Tuesday, October 2, 2007

The city just doesn't get it.

In the context of the previous posting I would like to point out why I think that Toronto just does not understand the source and depths of tis problems.

Toronto's tax policy towards commercial and industrial properties has caused an exodus to the 905 region. As the Vital Signs report (previous post) shows. The 905 region experienced an increase in employment of 27.2% while the population grew by 9.2%. What this shows is that a number of those new jobs must be taken by people outside of the 905 region. Namely Toronto. How does the city reconcile this with it's public transit plans? How do the poor, without cars, likely living in overtaxed rental housing, get to the jobs that the city chased away to the 905 region?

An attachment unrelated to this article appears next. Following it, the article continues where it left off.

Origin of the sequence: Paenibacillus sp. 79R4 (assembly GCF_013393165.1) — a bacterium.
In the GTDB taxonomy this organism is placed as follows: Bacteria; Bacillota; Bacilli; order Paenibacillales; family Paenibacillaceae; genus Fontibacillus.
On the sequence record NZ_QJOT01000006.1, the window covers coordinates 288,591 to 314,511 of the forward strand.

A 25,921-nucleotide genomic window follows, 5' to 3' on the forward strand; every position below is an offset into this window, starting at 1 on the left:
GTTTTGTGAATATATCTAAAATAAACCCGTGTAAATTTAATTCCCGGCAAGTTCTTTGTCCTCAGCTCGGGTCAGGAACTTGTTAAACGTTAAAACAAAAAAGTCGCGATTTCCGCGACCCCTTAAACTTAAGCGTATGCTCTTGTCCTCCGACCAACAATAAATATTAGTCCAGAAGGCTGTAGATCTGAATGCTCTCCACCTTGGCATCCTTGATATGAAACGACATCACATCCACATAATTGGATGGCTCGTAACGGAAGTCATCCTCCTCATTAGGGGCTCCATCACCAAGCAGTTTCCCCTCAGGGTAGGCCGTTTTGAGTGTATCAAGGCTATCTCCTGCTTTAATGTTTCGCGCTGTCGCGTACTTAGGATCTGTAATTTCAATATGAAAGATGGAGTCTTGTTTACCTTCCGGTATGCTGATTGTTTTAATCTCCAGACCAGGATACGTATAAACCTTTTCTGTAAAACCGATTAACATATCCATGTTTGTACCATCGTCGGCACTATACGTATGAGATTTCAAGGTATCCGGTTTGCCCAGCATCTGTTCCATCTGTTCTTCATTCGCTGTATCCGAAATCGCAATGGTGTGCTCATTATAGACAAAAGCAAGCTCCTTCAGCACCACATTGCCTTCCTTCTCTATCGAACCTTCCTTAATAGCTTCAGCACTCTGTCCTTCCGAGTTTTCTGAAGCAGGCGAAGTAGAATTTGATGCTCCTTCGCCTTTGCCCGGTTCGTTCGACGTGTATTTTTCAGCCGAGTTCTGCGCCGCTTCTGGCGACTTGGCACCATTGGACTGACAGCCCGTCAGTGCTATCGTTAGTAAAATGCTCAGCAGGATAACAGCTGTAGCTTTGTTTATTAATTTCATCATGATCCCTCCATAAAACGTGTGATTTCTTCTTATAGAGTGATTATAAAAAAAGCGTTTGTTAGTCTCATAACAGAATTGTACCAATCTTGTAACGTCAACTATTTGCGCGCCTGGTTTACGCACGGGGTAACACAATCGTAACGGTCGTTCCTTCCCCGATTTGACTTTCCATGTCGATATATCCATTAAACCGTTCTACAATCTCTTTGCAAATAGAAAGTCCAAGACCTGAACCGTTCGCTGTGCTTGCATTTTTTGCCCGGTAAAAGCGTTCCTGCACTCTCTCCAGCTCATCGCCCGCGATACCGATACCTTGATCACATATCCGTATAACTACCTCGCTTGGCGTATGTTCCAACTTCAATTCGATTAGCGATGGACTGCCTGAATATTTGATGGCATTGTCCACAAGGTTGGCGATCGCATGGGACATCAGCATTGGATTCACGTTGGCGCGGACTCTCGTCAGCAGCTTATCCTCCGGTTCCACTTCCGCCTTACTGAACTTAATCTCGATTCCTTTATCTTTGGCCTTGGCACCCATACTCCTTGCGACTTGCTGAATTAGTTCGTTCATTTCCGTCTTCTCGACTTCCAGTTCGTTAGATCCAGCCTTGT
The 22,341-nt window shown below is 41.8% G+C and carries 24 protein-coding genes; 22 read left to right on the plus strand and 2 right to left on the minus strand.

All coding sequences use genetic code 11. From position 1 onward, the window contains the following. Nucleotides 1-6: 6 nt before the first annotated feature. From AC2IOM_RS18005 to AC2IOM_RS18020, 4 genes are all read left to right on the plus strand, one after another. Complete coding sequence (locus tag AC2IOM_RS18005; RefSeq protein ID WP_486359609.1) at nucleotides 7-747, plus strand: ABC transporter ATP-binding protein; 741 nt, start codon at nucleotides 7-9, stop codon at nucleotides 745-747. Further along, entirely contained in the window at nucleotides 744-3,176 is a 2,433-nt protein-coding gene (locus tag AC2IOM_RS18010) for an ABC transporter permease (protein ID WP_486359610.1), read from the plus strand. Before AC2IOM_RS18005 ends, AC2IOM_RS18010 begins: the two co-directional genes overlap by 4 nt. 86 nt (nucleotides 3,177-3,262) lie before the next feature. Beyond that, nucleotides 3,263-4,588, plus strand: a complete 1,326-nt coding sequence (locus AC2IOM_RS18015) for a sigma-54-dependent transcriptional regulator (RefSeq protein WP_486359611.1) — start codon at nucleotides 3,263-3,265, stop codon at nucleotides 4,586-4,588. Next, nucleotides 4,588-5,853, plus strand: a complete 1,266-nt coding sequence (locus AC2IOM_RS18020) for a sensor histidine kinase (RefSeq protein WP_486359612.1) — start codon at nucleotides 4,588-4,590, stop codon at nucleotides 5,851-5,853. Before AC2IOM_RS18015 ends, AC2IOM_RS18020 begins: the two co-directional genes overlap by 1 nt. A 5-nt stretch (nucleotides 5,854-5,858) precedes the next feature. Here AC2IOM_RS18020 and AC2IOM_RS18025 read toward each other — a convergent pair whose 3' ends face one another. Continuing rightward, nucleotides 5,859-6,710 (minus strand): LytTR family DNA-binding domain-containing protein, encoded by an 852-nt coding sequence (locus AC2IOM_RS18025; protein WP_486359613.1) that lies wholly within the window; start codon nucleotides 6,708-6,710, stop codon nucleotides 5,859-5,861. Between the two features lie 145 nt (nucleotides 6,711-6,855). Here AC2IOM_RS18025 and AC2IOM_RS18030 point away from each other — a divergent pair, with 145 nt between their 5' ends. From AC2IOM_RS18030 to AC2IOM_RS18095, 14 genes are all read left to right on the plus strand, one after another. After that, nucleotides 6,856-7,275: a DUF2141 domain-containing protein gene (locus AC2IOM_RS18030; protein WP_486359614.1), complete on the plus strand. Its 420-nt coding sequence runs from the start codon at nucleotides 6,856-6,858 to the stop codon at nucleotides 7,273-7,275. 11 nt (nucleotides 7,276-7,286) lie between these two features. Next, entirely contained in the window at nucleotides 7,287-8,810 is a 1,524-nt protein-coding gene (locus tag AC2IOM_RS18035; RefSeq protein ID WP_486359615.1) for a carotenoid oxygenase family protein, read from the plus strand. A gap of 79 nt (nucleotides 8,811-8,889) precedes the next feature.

First off , it should be noted that the city has done some research on this issue. A report done by Hemson Consulting on behalf of the city, you really must wonder if they grasp the concepts of economics. One of the comparisons in the report is that of constructing a new office building in Toronto compared to Mississauga. Even though the land cost 55% more in Mississauga (which in itself is indicative of fundamental problems) it is economically unfeasible to build such a office in Toronto while it is in Mississauga. Also it shows that even though Toronto commercial property tax rate is 59% higher, by means of devaluing the assessment, the city only generates 2% more tax revenue. All the while it misses out on the development and other charges which net the city a lot of revenue.

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